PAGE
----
Seriously, just what is it about video game movies that's so impossible to get right? On the face of it, there couldn't be a more perfect matching of media than film and video games. Both forms of entertainment entail the consumer watching and playing them as a means of escaping from reality, a way to spend excess time for the purposes of recreation.
Yet, for some inexplicable reason, melding the two of them together has, more often than not, resulted in utter catastrophes of epic proportions. Of course, all you need to do is browse through this very article to realise that the majority of video game to film adaptations have been of those that focus heavily on action over narrative, but perhaps that's where the problem lies.
The wider, non-gaming world has traditionally seen video games as throwaway entertainment. That is, media that is there to serve as a quick fix of high-octane action and not much else. It hasn't been until recently - with the prevalence of Hollywood actors standing up and lending their talents to them - that the mainstream media have noticed how emotionally immersive video games can be, and aren't just about killing people and causing huge explosions.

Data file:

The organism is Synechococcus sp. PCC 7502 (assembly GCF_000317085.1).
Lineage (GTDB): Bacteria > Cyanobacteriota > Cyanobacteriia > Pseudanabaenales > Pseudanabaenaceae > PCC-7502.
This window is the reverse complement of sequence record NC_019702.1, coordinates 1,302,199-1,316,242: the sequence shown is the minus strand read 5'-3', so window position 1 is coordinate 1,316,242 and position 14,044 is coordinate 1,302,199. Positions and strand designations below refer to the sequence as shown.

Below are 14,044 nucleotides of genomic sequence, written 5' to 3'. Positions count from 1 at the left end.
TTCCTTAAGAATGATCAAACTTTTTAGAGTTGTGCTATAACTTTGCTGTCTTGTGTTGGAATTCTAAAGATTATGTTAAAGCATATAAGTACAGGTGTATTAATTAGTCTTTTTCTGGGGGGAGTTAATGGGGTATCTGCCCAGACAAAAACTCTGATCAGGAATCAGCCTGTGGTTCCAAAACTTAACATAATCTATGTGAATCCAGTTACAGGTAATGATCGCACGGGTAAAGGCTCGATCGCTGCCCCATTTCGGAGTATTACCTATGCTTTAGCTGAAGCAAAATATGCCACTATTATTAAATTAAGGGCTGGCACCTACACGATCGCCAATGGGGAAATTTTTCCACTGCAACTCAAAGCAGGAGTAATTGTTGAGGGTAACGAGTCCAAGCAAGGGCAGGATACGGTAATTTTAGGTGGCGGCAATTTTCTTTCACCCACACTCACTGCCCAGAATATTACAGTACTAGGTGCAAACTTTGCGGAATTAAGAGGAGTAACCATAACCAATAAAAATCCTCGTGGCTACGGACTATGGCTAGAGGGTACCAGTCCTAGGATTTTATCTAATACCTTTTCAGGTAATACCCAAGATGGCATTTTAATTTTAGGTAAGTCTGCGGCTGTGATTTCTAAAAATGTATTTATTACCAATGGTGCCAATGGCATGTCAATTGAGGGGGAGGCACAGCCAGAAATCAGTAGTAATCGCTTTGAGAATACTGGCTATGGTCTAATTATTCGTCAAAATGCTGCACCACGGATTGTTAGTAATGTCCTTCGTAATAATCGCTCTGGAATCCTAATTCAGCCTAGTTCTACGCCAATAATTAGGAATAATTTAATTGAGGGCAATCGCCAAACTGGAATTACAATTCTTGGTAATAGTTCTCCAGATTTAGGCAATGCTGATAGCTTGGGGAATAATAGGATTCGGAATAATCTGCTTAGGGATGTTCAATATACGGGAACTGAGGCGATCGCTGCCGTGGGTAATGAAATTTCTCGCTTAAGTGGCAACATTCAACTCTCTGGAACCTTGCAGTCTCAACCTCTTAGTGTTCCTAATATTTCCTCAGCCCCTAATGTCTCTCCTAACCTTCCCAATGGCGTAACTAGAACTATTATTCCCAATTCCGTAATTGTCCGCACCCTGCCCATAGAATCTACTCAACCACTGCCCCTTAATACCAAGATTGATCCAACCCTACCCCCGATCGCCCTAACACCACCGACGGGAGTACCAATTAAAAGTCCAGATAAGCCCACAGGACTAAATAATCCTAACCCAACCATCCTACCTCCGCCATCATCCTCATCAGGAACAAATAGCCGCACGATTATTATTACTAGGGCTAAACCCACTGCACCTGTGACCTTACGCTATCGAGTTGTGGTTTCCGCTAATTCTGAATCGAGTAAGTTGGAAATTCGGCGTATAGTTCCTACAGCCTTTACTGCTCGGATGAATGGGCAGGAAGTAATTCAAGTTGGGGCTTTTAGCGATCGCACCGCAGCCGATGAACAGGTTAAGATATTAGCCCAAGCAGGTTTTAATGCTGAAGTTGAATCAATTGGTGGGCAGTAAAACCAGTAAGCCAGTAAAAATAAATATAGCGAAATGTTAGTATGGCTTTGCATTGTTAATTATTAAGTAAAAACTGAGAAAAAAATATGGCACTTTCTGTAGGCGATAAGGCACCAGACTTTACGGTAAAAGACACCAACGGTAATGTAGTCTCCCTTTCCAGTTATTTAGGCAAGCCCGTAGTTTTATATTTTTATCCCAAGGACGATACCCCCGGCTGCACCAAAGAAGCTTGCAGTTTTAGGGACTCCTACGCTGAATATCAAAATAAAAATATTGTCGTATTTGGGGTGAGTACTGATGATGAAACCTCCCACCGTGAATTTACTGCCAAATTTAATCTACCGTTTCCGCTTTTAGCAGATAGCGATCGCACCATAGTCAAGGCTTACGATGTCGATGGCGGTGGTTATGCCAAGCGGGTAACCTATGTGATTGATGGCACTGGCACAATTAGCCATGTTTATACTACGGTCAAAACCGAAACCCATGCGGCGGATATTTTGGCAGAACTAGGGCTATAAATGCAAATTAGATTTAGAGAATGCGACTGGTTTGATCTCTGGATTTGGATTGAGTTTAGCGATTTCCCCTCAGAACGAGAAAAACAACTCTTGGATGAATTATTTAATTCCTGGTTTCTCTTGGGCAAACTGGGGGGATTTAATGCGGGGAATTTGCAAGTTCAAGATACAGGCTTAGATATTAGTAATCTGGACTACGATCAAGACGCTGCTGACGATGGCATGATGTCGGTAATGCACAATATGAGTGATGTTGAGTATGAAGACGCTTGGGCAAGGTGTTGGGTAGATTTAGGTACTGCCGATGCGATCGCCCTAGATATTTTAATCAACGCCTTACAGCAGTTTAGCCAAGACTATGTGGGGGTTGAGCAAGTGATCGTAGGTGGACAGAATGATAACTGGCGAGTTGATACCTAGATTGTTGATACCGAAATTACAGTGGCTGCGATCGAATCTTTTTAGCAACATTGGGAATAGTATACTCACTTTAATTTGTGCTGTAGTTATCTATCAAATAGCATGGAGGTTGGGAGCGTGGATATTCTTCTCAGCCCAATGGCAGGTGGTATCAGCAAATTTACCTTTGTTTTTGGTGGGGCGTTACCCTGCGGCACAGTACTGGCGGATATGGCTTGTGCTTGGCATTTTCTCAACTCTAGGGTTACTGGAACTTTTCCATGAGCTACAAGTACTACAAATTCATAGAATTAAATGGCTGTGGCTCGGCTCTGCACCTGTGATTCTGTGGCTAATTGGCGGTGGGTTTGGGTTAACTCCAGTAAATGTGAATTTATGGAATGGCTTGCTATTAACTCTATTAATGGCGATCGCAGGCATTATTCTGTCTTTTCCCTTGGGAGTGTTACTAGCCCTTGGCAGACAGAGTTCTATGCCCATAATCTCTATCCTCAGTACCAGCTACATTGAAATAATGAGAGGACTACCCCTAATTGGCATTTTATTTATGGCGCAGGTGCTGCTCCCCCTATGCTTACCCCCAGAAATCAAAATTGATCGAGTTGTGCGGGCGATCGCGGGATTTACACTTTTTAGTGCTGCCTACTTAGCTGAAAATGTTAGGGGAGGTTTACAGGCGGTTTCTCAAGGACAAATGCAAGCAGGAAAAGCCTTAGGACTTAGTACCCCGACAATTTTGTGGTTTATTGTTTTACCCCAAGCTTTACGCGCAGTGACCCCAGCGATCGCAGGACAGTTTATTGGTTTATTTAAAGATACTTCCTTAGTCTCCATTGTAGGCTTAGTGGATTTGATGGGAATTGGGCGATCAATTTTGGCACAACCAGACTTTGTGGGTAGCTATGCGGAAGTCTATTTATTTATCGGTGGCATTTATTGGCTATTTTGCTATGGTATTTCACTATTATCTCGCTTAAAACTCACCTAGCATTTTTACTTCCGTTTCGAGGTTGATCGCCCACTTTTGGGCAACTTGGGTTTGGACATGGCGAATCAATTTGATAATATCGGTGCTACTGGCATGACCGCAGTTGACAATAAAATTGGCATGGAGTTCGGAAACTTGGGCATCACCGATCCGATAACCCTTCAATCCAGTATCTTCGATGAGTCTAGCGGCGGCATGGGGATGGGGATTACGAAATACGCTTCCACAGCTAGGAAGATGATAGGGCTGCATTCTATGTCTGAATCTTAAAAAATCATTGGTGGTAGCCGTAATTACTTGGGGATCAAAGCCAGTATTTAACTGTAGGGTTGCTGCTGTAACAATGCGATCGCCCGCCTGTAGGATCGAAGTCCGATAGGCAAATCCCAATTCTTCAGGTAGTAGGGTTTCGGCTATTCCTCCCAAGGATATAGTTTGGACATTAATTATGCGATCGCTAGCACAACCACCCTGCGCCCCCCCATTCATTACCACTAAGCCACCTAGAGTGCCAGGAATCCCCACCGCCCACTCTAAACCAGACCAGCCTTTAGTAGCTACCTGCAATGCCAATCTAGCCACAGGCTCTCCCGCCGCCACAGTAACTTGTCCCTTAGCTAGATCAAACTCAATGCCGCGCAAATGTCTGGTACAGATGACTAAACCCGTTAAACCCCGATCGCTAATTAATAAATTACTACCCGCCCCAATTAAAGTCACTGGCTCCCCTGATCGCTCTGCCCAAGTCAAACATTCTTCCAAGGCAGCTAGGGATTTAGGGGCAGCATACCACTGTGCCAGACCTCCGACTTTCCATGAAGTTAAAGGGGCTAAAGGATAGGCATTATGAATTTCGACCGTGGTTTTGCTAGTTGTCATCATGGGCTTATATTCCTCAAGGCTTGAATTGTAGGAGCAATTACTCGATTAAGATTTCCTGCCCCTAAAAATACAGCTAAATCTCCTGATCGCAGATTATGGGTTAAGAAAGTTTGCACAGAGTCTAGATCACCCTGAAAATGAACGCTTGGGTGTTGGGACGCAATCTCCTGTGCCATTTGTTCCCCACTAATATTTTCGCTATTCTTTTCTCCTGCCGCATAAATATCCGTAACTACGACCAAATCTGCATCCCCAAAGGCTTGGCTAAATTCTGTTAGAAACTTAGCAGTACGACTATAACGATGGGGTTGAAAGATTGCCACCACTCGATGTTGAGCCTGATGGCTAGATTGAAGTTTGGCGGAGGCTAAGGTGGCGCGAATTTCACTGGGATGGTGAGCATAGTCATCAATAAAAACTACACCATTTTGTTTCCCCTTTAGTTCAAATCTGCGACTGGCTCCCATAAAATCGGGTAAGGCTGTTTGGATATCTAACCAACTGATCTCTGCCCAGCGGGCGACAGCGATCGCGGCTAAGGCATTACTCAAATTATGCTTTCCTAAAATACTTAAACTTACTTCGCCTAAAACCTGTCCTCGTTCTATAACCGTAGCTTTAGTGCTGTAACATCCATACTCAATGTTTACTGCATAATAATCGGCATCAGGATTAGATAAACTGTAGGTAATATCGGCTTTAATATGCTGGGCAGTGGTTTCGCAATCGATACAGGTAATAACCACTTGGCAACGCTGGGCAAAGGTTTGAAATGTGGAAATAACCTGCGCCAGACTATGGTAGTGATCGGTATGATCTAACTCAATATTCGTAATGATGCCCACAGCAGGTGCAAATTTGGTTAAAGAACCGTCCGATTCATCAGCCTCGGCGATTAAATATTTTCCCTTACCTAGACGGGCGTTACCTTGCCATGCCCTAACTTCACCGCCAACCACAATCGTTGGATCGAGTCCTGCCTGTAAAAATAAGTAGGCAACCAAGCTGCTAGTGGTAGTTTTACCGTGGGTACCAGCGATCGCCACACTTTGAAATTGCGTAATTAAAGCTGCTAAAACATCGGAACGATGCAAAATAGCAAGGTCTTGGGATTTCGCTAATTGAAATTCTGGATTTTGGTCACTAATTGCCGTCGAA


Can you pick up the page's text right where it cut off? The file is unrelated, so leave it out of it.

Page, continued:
It's a conflict of vision too. Do you give total creative rights to the director on how closely a film adaptation should follow the source material, or the original developer of said title?
It's definitely a case of performing a balancing act, whatever the case. And until a suitable compromise and respect between the two industries is found, lists like these - and their daming Rotten Tomatoes scores - will, sadly, be the only thing we have to remember past efforts by. Be warned, there are some real stinkers here.
Rating: RT: 6%
At last, we arrive at the biggest offender on this list. Almost everything about Street Fighter: The Legend Of Chun-Li is awful, but above all else, it has some of the worst casting choices of any film ever.
American actor Kristin Kreuk was cast as the Chinese Chun-Li, and comedy actor Chris Klein was cast as the hard-faced agent with attitude Charlie Nash - and looked nothing like him.